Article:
There is a demographic element to that shift. In the 2017 edition of The Infinite Dial, produced by Edison Research and Triton Digital, radio still holds a strong position among music discovery methods. But that position drops radically among young consumer, who lean into YouTube at radio’s expense.

The upshot appears to be that radio’s revenue influence to the record industry is waning, which fuels arguments that the radio platform should be regulated similarly to internet radio.


Brad Hill


  1. Wondering where the small and medium sized webcasters are in all of these discussions. Since Congress is discussing what to do can we micro webcasters get any royalties relief or is that even on the table?

  2. Funny how the press release says the bill would give control to the artists, when the bill itself gives control to the “copyright owner.” Those are not the same thing. No mention of artists in the actual bill. Read:

    “H.R.1914 – To amend title 17, United States Code, to grant owners of copyright in sound recordings the exclusive right to prohibit the broadcast transmission of the sound recordings by means of terrestrial radio stations, and for other purposes.”

    The real scary part is “…and for other purposes.” What does THAT mean?

    • “Copyright owner” and “artist” are sometimes the same, depending on who owns the master recording. At all times, copyright owner and artist sit on the same side of the table when it comes to radio royalties.

      • If any artist wants radio to stop playing their songs, all they have to do is speak up. But that’s not what they want. Where are all the current charted artists on this issue? This proposal is exactly the same as the Fair Play proposal, in that it requires radio to pay the digital royalty rate for analog use. That’s not fair.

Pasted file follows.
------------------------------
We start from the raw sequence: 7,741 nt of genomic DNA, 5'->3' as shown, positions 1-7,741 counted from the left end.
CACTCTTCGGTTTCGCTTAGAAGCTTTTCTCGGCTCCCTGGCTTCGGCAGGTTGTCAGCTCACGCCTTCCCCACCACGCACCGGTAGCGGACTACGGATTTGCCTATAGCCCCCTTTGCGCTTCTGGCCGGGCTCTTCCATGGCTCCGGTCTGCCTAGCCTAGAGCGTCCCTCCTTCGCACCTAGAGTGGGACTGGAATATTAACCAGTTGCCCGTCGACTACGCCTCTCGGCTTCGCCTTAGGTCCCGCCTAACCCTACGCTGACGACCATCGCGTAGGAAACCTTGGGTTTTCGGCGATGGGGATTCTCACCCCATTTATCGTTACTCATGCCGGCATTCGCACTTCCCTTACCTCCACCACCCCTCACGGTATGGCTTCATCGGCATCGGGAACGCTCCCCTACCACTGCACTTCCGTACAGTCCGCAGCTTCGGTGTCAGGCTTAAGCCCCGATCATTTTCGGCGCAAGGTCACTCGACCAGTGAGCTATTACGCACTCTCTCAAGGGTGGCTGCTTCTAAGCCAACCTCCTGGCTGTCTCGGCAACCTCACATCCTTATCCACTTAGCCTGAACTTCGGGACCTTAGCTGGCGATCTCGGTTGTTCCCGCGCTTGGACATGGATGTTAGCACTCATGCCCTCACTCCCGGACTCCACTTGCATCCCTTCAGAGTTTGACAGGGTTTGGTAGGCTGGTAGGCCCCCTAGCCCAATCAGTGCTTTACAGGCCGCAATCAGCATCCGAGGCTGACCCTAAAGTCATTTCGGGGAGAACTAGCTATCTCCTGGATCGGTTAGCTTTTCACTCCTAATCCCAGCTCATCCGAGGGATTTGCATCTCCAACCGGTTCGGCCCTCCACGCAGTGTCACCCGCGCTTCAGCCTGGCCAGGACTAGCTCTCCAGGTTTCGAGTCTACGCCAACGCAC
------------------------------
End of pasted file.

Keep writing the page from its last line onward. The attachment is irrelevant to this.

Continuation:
3. “The upshot appears to be that radio’s revenue influence to the record industry is waning, which fuels arguments that the radio platform should be regulated similarly to internet radio.”

    No, the upshot appears to be that the music industry’s pressure on certain Congressmen is increasing. If the goal is that broadcasting should be regulated similarly to internet radio, then the FCC should eliminate ownership rules, indecency rules, payola rules, and all other antiquated regulations that only apply to US broadcasting.

    • “In other words, music sales are gradually becoming less relevant as consumer shift from music ownership to music access.”

      Perhaps, but local radio’s main value now is driving music listeners to concerts. That’s where the real money is made, and local radio is far more valuable than nationally-based streaming or satellite sources for driving people to the shows. With labels participating in concert revenues these days, labels are partners with local radio stations in promoting concerts, both for their developing acts and headliners. That is a fact. Record labels are already benefiting from radio airplay at the box office.

  4. This country is ridiculous. I hope all the artists that want this get NO AIRPLAY at all! Then we’ll see how long that shit lasts. Disgusting the greed in this country!